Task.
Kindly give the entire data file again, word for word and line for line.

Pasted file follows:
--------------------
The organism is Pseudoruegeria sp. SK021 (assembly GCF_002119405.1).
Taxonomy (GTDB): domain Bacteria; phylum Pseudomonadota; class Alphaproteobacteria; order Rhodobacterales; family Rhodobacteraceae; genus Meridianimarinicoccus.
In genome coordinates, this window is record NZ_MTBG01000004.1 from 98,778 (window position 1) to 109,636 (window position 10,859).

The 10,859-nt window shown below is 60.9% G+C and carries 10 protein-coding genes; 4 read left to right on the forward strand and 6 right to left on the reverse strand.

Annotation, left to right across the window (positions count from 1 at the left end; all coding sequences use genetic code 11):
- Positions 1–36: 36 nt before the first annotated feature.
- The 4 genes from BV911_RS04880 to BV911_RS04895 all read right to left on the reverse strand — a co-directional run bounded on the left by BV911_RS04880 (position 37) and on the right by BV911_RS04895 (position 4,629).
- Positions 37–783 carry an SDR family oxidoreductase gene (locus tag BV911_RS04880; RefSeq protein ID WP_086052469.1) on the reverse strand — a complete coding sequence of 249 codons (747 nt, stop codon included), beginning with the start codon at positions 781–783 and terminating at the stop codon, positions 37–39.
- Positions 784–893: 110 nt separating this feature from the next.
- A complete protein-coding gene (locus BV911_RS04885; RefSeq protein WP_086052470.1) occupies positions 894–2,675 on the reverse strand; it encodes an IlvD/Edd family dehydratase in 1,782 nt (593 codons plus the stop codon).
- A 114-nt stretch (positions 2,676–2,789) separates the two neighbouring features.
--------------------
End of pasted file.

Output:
The organism is Pseudoruegeria sp. SK021 (assembly GCF_002119405.1).
Taxonomy (GTDB): domain Bacteria; phylum Pseudomonadota; class Alphaproteobacteria; order Rhodobacterales; family Rhodobacteraceae; genus Meridianimarinicoccus.
In genome coordinates, this window is record NZ_MTBG01000004.1 from 98,778 (window position 1) to 109,636 (window position 10,859).

The 10,859-nt window shown below is 60.9% G+C and carries 10 protein-coding genes; 4 read left to right on the forward strand and 6 right to left on the reverse strand.

Annotation, left to right across the window (positions count from 1 at the left end; all coding sequences use genetic code 11):
- Positions 1–36: 36 nt before the first annotated feature.
- The 4 genes from BV911_RS04880 to BV911_RS04895 all read right to left on the reverse strand — a co-directional run bounded on the left by BV911_RS04880 (position 37) and on the right by BV911_RS04895 (position 4,629).
- Positions 37–783 carry an SDR family oxidoreductase gene (locus tag BV911_RS04880; RefSeq protein ID WP_086052469.1) on the reverse strand — a complete coding sequence of 249 codons (747 nt, stop codon included), beginning with the start codon at positions 781–783 and terminating at the stop codon, positions 37–39.
- Positions 784–893: 110 nt separating this feature from the next.
- A complete protein-coding gene (locus BV911_RS04885; RefSeq protein WP_086052470.1) occupies positions 894–2,675 on the reverse strand; it encodes an IlvD/Edd family dehydratase in 1,782 nt (593 codons plus the stop codon).
- A 114-nt stretch (positions 2,676–2,789) separates the two neighbouring features.